Coming Out of Left Field

Friday, December 03, 2004

Transplant ethics

There's a disquieting story in today's Globe about people who need a liver, kidney or other organs, and who are advertising for them online. The article does a fairly good job of explaining the issues this raises -- among them, the difficulty of then determining who "deserves" a given organ. Is it the sickest person? The most eloquent pleader? The highest bidder? (The idea of selling organs, which is currently prohibited, also raises all sorts of ethical issues and makes me shudder.)

Don't misunderstand me -- as the daughter of a liver recipient, I'm all for people getting greater access to organs. I do appreciate that an online service *may* encourage folks to sign up as potential donors. But with personal websites or online matching services, there is no easy way to prioritize. There is no easy way to distinguish between those who are critically ill and those who aren't. There is no easy way to make sure an organ goes to the person who absolutely needs it most, right now.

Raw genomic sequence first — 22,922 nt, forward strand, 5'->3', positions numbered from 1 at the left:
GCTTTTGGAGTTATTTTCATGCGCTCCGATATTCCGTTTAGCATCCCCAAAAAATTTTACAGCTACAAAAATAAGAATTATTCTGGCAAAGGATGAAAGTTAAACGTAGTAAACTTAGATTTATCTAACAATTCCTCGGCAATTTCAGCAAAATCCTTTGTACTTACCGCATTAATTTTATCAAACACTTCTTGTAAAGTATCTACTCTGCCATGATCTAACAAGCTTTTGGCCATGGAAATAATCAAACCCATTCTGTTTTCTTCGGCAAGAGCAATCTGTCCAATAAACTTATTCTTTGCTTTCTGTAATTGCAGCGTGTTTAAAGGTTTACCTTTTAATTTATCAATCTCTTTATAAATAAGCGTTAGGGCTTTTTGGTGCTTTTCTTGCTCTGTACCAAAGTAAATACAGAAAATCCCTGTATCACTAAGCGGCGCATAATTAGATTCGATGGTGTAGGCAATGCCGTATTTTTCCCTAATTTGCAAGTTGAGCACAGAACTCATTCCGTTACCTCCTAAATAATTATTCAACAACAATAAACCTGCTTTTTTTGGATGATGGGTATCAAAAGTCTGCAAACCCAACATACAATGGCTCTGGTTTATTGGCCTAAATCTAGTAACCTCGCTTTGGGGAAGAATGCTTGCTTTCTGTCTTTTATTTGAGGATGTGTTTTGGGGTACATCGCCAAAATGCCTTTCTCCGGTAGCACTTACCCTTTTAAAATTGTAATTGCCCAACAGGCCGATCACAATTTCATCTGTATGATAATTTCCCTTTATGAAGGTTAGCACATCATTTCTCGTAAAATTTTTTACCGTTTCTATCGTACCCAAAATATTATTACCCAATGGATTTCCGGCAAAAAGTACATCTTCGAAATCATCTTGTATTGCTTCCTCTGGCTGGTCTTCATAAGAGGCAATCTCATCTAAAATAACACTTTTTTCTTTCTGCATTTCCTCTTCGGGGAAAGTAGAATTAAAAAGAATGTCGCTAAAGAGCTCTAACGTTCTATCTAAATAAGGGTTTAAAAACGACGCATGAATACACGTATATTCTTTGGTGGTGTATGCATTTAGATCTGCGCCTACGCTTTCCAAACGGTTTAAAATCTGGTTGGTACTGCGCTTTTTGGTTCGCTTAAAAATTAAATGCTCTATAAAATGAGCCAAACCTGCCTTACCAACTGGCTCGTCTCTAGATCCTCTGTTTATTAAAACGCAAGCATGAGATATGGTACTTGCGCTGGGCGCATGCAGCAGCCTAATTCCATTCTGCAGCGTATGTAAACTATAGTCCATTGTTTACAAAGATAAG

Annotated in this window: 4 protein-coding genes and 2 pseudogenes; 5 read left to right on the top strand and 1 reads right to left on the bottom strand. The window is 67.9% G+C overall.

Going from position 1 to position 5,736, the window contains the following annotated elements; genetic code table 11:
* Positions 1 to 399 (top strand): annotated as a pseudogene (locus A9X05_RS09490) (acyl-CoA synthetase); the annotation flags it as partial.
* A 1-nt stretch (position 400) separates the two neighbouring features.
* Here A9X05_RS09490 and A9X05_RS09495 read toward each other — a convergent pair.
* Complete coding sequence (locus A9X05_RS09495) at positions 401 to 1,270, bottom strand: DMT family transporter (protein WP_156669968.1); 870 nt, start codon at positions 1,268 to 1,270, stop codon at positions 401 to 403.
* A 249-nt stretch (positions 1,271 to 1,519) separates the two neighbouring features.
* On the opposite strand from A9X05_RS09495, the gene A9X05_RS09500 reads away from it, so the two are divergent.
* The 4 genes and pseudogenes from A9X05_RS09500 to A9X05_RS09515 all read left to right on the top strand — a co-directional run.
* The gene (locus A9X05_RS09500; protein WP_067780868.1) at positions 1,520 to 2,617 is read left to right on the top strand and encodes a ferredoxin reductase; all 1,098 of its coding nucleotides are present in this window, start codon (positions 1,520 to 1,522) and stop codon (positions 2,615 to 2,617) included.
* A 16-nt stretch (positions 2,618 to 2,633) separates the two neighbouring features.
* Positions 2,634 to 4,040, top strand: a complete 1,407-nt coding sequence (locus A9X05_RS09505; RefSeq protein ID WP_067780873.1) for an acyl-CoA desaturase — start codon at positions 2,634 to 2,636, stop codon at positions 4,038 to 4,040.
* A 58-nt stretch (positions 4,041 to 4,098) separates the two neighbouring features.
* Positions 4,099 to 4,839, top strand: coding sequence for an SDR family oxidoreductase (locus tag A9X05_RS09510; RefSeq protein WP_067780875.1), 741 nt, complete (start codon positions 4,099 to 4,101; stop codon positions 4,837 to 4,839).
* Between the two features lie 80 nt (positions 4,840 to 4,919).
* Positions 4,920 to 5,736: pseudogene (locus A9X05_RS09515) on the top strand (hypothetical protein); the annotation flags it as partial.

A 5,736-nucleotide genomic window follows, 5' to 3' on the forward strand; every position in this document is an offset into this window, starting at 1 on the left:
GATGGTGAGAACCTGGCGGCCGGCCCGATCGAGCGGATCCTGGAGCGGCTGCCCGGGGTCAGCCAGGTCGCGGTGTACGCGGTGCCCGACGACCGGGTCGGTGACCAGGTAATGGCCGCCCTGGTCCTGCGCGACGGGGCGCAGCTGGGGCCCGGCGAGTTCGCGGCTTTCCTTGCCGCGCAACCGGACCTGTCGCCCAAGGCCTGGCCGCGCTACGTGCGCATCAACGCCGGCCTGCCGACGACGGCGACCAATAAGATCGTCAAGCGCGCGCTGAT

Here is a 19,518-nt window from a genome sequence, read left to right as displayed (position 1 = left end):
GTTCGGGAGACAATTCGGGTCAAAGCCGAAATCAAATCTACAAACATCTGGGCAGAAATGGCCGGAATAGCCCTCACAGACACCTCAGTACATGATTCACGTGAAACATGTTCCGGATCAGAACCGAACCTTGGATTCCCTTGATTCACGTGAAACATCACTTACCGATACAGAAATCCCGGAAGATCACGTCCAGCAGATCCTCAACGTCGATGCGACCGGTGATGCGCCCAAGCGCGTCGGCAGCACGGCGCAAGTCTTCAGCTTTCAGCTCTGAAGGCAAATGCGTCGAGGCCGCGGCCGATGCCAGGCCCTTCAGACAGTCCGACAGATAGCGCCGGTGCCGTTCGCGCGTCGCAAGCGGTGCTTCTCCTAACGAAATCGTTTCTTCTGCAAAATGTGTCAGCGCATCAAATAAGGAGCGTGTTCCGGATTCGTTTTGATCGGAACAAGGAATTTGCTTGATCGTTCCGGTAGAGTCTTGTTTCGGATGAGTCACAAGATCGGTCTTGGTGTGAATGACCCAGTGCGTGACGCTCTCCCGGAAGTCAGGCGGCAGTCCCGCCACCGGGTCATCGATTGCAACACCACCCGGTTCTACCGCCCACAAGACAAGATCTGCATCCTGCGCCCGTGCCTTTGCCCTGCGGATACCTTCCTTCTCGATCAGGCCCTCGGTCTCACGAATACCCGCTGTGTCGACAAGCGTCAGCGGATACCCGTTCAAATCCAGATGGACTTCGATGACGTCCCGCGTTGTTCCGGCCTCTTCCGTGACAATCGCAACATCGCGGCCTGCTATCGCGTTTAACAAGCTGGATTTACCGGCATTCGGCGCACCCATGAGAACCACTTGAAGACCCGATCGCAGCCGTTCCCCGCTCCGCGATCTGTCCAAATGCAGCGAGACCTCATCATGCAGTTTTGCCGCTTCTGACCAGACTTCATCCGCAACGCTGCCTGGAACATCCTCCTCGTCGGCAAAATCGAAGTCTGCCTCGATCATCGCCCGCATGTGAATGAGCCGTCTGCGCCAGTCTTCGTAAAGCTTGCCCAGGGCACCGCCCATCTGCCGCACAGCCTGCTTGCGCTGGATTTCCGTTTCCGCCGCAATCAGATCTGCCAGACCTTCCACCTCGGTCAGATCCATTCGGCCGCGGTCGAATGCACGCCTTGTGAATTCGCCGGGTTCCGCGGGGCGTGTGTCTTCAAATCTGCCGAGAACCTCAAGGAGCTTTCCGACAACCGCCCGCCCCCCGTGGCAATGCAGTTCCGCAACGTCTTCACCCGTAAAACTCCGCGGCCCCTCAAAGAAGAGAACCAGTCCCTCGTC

So if you do want to be a donor, please go the official route. Sign your driver's license, sign a donor's card, and tell your friends and family. It's not a perfect system, but it's more ethical than shopping online.

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